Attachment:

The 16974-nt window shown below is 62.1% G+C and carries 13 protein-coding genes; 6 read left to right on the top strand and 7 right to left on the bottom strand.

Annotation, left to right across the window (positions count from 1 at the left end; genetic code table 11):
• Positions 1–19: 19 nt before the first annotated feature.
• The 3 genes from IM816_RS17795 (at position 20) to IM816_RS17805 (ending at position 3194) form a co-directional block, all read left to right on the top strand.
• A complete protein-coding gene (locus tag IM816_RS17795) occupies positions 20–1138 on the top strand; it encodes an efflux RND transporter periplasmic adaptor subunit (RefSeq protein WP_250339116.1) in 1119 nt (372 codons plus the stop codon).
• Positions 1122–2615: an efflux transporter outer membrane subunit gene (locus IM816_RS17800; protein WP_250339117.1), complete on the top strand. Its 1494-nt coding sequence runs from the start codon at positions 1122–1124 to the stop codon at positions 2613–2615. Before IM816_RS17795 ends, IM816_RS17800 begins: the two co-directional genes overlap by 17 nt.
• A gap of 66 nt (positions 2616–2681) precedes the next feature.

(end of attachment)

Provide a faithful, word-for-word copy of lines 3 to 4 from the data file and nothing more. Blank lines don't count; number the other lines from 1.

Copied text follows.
• Positions 1–19: 19 nt before the first annotated feature.
• The 3 genes from IM816_RS17795 (at position 20) to IM816_RS17805 (ending at position 3194) form a co-directional block, all read left to right on the top strand.